What were the values transmitted to you?
I learnt it from my dad: the customer’s always right. If customers aren’t happy, then there is no business. This is what I tell all my staff. I will make you happy. You will not leave until you are happy.
Your recieved a business oriented education?
Always thinking business. Whenever travelling or going anywhere, my dad was always talking about all sorts of businesses or looking for opportunities. There is never enough and always something new.
What is your curriculum?
I studied linguistics at King Saud University in Saudi Arabia. When I came back I joined the Sharaf group and they were opening the first retail store ever in 1985. They were in the business for 30 years but never in retail. Their main business was shipping, real estate. I started with them from scratch in the marketing department like any other staff. I had no experience and my father wanted me to start from the bottom.
This is part of the family business philosophy?
Since we were kids, school holidays did not mean school holidays. We spent a month of work going to the office and learn things. Then only could we go on holiday. For a few years, I worked there until I got married and had my daughter. I stopped to be with her at home but, while there, I did some personal businesses. In between, I was also an English teacher at Sara School in Rashadie. I loved the teaching but after two years I wanted to spend more time and make my daughter ready for school. I did my own fashion design business and shop. Then I went back to Sharaf Group again when she started school.
What did you learn from studying abroad?
To study abroad -I did a BA in Saudi Arabia- taught me to be independent. I was 17 years old. It is a hard country to live in, very different from Dubai. At that time it was a men’s world. Nowadays it is different. Here you did not have to cover, it is all by choice. There you were forced. Now it is different than when I was there.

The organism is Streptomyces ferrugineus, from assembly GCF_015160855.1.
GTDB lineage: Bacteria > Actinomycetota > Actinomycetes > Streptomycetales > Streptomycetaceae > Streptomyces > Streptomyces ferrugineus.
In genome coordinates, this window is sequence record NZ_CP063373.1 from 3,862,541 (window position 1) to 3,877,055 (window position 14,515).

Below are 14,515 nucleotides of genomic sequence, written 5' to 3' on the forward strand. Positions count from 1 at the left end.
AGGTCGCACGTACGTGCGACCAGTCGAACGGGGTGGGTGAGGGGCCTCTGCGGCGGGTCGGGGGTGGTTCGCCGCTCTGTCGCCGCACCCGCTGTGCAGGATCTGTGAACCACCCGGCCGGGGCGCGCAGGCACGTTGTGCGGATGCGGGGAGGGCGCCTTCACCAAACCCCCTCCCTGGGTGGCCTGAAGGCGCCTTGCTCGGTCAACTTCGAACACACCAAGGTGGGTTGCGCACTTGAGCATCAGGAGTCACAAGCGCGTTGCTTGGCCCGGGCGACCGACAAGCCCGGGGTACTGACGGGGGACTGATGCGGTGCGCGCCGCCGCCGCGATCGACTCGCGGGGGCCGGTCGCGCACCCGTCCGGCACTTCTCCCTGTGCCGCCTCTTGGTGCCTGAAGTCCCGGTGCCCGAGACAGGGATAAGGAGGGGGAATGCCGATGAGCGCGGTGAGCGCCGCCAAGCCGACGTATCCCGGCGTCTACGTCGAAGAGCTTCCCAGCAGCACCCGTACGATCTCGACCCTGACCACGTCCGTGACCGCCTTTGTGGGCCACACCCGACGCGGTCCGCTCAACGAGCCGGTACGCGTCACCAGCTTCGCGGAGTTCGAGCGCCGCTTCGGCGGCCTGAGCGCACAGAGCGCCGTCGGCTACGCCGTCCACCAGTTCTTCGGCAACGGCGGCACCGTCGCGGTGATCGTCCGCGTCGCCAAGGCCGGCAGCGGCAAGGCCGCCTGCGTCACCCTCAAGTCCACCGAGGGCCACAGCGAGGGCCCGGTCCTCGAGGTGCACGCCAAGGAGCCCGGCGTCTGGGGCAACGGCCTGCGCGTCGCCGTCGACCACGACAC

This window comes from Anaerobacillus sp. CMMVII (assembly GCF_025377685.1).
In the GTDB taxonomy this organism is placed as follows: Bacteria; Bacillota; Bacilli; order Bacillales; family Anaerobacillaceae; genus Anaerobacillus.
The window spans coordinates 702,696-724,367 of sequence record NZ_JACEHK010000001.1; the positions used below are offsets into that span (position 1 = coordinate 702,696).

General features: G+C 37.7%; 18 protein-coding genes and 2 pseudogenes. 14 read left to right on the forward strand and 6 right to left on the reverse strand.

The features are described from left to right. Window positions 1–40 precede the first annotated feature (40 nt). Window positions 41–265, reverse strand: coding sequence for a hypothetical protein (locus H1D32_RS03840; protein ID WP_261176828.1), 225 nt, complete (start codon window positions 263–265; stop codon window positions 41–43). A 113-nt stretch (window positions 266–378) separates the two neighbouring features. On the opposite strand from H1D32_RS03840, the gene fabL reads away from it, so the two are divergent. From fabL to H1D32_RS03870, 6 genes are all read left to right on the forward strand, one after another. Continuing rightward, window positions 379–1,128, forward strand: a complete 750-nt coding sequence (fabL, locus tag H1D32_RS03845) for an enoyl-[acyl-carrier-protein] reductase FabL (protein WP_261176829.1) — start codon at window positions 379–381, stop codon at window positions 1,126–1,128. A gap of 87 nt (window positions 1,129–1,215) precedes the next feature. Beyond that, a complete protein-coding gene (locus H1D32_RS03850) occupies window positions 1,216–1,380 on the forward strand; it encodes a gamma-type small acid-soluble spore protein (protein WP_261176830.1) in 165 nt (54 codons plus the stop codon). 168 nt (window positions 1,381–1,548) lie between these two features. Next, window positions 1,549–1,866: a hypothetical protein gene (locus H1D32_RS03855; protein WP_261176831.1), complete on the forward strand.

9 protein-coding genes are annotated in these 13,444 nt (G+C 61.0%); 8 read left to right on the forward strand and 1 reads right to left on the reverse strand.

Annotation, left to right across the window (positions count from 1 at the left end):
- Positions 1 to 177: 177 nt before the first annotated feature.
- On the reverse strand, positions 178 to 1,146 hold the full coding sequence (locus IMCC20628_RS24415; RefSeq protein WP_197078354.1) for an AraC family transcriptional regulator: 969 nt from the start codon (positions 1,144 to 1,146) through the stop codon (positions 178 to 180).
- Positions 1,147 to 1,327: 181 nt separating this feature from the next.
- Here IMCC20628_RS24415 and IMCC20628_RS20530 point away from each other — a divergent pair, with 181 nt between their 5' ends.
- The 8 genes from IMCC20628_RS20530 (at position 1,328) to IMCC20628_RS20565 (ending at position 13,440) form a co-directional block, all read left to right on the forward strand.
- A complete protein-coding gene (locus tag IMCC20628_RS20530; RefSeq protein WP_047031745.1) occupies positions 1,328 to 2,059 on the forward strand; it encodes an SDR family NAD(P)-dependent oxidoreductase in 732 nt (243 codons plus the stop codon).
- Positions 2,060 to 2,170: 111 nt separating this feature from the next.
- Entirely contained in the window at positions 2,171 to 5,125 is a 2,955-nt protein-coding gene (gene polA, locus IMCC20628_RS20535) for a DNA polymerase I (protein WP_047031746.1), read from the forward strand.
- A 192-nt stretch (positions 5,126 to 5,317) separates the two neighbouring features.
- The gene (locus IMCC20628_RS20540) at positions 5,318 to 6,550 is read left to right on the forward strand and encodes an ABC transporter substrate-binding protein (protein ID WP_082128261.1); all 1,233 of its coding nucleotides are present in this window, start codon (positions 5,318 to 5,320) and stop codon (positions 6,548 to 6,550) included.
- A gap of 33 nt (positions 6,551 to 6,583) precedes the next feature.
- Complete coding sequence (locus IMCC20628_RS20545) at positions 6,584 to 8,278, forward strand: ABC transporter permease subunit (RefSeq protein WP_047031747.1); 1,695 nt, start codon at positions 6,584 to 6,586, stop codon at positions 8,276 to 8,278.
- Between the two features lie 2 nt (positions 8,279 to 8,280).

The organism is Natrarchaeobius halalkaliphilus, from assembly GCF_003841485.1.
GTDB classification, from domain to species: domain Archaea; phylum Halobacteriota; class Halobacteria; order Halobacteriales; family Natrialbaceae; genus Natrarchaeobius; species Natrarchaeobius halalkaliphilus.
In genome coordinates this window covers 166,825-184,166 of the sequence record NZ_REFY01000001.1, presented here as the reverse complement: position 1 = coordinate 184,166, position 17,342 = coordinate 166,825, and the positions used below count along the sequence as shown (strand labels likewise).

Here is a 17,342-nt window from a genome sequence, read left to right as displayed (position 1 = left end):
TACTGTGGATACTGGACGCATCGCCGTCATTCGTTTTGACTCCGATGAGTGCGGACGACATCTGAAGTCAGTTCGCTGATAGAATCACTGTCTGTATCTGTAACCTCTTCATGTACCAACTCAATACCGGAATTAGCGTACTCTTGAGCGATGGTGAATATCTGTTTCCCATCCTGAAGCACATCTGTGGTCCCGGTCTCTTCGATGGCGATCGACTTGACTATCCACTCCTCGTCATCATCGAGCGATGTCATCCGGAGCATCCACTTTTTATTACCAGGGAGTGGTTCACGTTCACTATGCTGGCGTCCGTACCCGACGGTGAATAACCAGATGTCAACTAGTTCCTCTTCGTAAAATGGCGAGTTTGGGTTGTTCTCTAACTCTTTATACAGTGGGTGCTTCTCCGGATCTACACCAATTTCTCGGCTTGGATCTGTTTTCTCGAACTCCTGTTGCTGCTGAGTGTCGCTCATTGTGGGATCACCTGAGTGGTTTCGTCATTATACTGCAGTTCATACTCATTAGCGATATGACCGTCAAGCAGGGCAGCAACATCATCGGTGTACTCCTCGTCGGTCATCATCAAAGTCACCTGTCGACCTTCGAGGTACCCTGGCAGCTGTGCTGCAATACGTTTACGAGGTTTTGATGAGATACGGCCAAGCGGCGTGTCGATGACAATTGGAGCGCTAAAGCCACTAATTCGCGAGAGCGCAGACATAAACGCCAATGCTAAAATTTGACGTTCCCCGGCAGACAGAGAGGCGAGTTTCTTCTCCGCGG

Why do you choose to cover?
I cover because it makes life easier. You dont have to think about what you are going to wear. And it is part of our identity, our religion. It keeps you modest as well. And on a men’s perspective, it is showing respect for your family. For me it is also a way of not caring about what people think of me. As a family we are quite conservative, traditional. At puberty, you wear your sheila and habaya and during parties we don’t sit together. This is how it is.
You have a beautiful original habaya?
Thank you. I design my own habayas. I see materials, I set it, develop it.
Did you have a «princess» dream?
I wanted to be a fashion designer which I was for a while. I wanted to study it but at that time in Dubai my teachers in school and my parents were not really fond of the idea. They said «have a good proper degree and do that on the side. If you have a talent you don’t really need to study it». And I really believe in that. With the distance I believe they were right.
Did you like Hello Kitty as a little girl?
There was a shop at Al Gurair Mall in Deira. It was one of the biggest mall at that time. Every Eid we received a little bit of money, and pfff, we would go to Hello Kitty. The shop was called My Melody. I loved their rubbers. They were scented and I got crazy for them and its funny because my daughter collects these rubbers. Everybody in Dubai loved Hello Kitty.
How was it back then?
We used to play a lot outdoors. It was very safe the doors were always open. We were always outside on the sand, on bycicles.
Did you live in the desert?
Dubai was a desert. We always lived in Jumeirah. You know everybody lived in Deira or Bur Dubai at the time and they thought it was so far. Its outisde in the sand. In JBR area there was no buildings only The Méridien. They used to say, you can’t go there its too far in the desert. But we lived in concrete with water electricity and all. Although we went to the desert a lot and we still do. When it rains, all the locals, they get in their cars and go to the desert. Because as we don’t see a lot of rain, we want to enjoy it. We go to the desert as often as we can. It is nostalgia again.
What do you think about Dubai today?